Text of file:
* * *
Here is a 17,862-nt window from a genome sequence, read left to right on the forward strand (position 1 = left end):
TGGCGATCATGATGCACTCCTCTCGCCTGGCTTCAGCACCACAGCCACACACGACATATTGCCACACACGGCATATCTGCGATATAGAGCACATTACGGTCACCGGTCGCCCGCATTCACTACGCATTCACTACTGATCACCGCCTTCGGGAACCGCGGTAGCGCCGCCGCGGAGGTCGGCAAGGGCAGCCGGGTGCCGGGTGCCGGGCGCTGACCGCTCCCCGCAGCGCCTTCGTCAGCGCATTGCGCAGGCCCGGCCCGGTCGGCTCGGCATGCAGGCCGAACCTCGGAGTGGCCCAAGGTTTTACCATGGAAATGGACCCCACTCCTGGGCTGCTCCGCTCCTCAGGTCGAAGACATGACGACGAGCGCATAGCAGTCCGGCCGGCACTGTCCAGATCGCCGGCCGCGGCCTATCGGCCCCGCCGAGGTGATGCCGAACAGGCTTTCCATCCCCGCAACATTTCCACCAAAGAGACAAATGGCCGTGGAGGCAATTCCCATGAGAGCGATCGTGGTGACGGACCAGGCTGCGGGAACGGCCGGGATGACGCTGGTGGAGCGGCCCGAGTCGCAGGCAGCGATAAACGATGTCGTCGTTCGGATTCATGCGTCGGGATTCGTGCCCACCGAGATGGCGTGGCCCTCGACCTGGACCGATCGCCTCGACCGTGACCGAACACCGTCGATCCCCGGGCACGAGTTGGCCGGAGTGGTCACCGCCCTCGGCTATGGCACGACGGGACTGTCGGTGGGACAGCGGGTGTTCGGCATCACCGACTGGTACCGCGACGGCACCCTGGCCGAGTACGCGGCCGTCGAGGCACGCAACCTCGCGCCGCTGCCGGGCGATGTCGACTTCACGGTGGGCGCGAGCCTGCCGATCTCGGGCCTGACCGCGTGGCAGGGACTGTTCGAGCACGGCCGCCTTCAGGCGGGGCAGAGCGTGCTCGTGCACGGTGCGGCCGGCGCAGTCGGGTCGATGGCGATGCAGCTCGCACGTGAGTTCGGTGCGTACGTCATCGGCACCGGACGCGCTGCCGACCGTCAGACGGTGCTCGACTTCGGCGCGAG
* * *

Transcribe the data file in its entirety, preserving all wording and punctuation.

Here is a 17,862-nt window from a genome sequence, read left to right on the forward strand (position 1 = left end):
TGGCGATCATGATGCACTCCTCTCGCCTGGCTTCAGCACCACAGCCACACACGACATATTGCCACACACGGCATATCTGCGATATAGAGCACATTACGGTCACCGGTCGCCCGCATTCACTACGCATTCACTACTGATCACCGCCTTCGGGAACCGCGGTAGCGCCGCCGCGGAGGTCGGCAAGGGCAGCCGGGTGCCGGGTGCCGGGCGCTGACCGCTCCCCGCAGCGCCTTCGTCAGCGCATTGCGCAGGCCCGGCCCGGTCGGCTCGGCATGCAGGCCGAACCTCGGAGTGGCCCAAGGTTTTACCATGGAAATGGACCCCACTCCTGGGCTGCTCCGCTCCTCAGGTCGAAGACATGACGACGAGCGCATAGCAGTCCGGCCGGCACTGTCCAGATCGCCGGCCGCGGCCTATCGGCCCCGCCGAGGTGATGCCGAACAGGCTTTCCATCCCCGCAACATTTCCACCAAAGAGACAAATGGCCGTGGAGGCAATTCCCATGAGAGCGATCGTGGTGACGGACCAGGCTGCGGGAACGGCCGGGATGACGCTGGTGGAGCGGCCCGAGTCGCAGGCAGCGATAAACGATGTCGTCGTTCGGATTCATGCGTCGGGATTCGTGCCCACCGAGATGGCGTGGCCCTCGACCTGGACCGATCGCCTCGACCGTGACCGAACACCGTCGATCCCCGGGCACGAGTTGGCCGGAGTGGTCACCGCCCTCGGCTATGGCACGACGGGACTGTCGGTGGGACAGCGGGTGTTCGGCATCACCGACTGGTACCGCGACGGCACCCTGGCCGAGTACGCGGCCGTCGAGGCACGCAACCTCGCGCCGCTGCCGGGCGATGTCGACTTCACGGTGGGCGCGAGCCTGCCGATCTCGGGCCTGACCGCGTGGCAGGGACTGTTCGAGCACGGCCGCCTTCAGGCGGGGCAGAGCGTGCTCGTGCACGGTGCGGCCGGCGCAGTCGGGTCGATGGCGATGCAGCTCGCACGTGAGTTCGGTGCGTACGTCATCGGCACCGGACGCGCTGCCGACCGTCAGACGGTGCTCGACTTCGGCGCGAG